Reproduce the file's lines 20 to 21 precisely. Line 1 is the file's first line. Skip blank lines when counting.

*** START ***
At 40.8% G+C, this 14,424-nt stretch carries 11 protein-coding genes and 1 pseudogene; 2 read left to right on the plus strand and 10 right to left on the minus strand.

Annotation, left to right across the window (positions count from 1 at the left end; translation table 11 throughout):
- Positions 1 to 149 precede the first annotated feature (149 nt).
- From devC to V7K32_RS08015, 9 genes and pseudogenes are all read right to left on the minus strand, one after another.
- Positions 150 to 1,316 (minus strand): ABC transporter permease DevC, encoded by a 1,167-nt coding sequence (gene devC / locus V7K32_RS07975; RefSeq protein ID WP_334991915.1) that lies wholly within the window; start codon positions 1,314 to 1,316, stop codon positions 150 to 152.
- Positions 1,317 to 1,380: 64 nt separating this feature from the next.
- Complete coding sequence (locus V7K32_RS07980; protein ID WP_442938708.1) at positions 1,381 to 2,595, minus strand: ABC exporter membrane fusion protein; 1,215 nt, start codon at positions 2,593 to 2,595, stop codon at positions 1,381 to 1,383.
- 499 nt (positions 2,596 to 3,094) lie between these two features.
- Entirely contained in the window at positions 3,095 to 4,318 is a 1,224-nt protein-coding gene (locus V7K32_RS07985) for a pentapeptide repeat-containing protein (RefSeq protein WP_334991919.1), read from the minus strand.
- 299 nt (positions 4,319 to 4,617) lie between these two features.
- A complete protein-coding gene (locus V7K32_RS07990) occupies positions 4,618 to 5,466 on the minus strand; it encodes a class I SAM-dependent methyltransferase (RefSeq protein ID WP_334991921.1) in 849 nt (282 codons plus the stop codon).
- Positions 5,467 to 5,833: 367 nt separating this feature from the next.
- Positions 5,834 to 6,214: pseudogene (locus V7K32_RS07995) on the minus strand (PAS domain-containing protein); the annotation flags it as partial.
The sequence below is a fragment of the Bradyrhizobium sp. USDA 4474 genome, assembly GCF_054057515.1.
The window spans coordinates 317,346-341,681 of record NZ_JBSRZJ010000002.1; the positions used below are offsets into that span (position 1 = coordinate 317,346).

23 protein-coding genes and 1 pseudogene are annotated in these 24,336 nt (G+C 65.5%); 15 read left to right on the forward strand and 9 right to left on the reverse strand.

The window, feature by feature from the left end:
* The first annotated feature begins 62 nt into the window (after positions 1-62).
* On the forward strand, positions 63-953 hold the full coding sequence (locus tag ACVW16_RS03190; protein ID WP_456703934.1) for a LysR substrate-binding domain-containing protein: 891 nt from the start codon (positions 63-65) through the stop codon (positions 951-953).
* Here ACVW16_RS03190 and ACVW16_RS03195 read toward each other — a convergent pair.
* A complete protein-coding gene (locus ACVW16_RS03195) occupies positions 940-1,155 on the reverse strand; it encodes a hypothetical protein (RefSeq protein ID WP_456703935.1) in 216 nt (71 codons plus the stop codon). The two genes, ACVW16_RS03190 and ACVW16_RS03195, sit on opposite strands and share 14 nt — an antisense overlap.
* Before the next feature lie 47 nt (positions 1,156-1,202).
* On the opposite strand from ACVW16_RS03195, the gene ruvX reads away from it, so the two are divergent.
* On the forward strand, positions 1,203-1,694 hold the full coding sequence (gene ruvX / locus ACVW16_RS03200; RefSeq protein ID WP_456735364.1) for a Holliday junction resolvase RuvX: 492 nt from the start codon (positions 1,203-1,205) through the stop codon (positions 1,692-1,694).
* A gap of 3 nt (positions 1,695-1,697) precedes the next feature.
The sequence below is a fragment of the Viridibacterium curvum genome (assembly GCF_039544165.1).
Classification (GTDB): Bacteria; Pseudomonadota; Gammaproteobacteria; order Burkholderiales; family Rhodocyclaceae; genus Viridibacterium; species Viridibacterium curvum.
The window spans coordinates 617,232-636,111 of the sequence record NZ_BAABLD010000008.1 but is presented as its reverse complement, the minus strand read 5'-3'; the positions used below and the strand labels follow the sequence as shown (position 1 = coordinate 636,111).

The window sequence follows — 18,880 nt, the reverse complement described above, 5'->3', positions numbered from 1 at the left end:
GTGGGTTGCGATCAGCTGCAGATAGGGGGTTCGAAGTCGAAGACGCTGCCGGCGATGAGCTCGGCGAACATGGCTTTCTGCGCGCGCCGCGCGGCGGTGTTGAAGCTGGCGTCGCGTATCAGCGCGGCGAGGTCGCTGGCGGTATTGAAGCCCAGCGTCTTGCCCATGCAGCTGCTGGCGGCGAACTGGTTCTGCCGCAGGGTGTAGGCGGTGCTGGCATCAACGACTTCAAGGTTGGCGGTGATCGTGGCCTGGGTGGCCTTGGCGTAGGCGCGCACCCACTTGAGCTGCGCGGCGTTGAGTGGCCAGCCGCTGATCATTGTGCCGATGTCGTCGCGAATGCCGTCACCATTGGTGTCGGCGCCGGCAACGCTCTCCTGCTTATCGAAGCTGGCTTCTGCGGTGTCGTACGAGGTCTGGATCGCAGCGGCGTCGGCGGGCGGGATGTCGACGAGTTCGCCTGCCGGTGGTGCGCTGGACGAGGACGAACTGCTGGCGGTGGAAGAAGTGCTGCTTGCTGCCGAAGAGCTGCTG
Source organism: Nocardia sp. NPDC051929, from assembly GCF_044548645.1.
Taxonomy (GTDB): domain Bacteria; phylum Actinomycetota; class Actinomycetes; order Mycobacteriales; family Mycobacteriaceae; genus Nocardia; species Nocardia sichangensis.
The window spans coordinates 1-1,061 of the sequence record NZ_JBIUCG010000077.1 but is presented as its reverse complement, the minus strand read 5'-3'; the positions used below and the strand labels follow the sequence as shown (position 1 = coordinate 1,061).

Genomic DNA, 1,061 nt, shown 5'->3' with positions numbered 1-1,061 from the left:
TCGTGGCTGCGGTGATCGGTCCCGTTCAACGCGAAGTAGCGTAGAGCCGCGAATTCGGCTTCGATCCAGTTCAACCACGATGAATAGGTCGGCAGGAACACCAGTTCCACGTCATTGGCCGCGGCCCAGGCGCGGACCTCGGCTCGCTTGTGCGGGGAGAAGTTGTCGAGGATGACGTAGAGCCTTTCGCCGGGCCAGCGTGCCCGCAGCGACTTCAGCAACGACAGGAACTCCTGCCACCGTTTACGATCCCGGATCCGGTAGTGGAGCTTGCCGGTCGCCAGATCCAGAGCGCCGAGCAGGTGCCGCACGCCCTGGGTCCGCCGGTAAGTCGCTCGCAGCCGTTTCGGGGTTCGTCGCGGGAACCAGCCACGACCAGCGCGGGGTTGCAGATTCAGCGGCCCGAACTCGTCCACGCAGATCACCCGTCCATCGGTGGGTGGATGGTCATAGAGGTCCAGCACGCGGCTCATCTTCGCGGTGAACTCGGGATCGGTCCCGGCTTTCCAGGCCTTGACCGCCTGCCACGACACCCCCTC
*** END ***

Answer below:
* Here ACVW16_RS03190 and ACVW16_RS03195 read toward each other — a convergent pair.
* A complete protein-coding gene (locus ACVW16_RS03195) occupies positions 940-1,155 on the reverse strand; it encodes a hypothetical protein (RefSeq protein ID WP_456703935.1) in 216 nt (71 codons plus the stop codon). The two genes, ACVW16_RS03190 and ACVW16_RS03195, sit on opposite strands and share 14 nt — an antisense overlap.